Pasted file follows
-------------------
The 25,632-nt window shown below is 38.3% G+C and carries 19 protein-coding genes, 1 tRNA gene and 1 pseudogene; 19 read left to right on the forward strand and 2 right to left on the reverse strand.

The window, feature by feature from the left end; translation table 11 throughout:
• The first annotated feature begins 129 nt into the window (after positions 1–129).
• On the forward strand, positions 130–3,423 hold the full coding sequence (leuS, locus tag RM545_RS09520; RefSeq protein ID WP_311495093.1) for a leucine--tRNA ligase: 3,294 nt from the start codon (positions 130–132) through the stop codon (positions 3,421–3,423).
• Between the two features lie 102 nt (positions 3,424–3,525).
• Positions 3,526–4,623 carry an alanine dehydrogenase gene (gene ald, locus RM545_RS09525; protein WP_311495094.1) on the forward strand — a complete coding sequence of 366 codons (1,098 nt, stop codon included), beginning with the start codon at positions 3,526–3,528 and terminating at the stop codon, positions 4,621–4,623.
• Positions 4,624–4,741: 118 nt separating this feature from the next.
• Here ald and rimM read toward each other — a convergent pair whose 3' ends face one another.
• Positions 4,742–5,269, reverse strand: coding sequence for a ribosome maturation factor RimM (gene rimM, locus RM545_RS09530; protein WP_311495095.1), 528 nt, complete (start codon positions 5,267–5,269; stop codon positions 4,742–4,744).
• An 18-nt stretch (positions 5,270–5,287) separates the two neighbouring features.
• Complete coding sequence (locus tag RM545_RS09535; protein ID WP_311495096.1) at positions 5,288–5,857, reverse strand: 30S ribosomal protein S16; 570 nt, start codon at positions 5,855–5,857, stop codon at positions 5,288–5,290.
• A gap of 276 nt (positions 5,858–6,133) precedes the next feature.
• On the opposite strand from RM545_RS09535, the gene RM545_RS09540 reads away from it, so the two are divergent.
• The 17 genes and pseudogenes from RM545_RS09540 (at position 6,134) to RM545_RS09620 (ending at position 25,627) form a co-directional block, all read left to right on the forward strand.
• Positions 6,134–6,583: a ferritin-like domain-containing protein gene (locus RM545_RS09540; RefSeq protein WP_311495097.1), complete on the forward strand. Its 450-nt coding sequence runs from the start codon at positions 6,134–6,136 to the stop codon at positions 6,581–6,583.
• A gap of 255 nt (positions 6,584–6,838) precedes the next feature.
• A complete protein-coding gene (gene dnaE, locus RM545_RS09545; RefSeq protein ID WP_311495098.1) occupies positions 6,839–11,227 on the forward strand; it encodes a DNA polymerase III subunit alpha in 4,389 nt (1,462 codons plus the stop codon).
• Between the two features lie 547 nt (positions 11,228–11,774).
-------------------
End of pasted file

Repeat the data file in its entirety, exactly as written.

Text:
The 25,632-nt window shown below is 38.3% G+C and carries 19 protein-coding genes, 1 tRNA gene and 1 pseudogene; 19 read left to right on the forward strand and 2 right to left on the reverse strand.

The window, feature by feature from the left end; translation table 11 throughout:
• The first annotated feature begins 129 nt into the window (after positions 1–129).
• On the forward strand, positions 130–3,423 hold the full coding sequence (leuS, locus tag RM545_RS09520; RefSeq protein ID WP_311495093.1) for a leucine--tRNA ligase: 3,294 nt from the start codon (positions 130–132) through the stop codon (positions 3,421–3,423).
• Between the two features lie 102 nt (positions 3,424–3,525).
• Positions 3,526–4,623 carry an alanine dehydrogenase gene (gene ald, locus RM545_RS09525; protein WP_311495094.1) on the forward strand — a complete coding sequence of 366 codons (1,098 nt, stop codon included), beginning with the start codon at positions 3,526–3,528 and terminating at the stop codon, positions 4,621–4,623.
• Positions 4,624–4,741: 118 nt separating this feature from the next.
• Here ald and rimM read toward each other — a convergent pair whose 3' ends face one another.
• Positions 4,742–5,269, reverse strand: coding sequence for a ribosome maturation factor RimM (gene rimM, locus RM545_RS09530; protein WP_311495095.1), 528 nt, complete (start codon positions 5,267–5,269; stop codon positions 4,742–4,744).
• An 18-nt stretch (positions 5,270–5,287) separates the two neighbouring features.
• Complete coding sequence (locus tag RM545_RS09535; protein ID WP_311495096.1) at positions 5,288–5,857, reverse strand: 30S ribosomal protein S16; 570 nt, start codon at positions 5,855–5,857, stop codon at positions 5,288–5,290.
• A gap of 276 nt (positions 5,858–6,133) precedes the next feature.
• On the opposite strand from RM545_RS09535, the gene RM545_RS09540 reads away from it, so the two are divergent.
• The 17 genes and pseudogenes from RM545_RS09540 (at position 6,134) to RM545_RS09620 (ending at position 25,627) form a co-directional block, all read left to right on the forward strand.
• Positions 6,134–6,583: a ferritin-like domain-containing protein gene (locus RM545_RS09540; RefSeq protein WP_311495097.1), complete on the forward strand. Its 450-nt coding sequence runs from the start codon at positions 6,134–6,136 to the stop codon at positions 6,581–6,583.
• A gap of 255 nt (positions 6,584–6,838) precedes the next feature.
• A complete protein-coding gene (gene dnaE, locus RM545_RS09545; RefSeq protein ID WP_311495098.1) occupies positions 6,839–11,227 on the forward strand; it encodes a DNA polymerase III subunit alpha in 4,389 nt (1,462 codons plus the stop codon).
• Between the two features lie 547 nt (positions 11,228–11,774).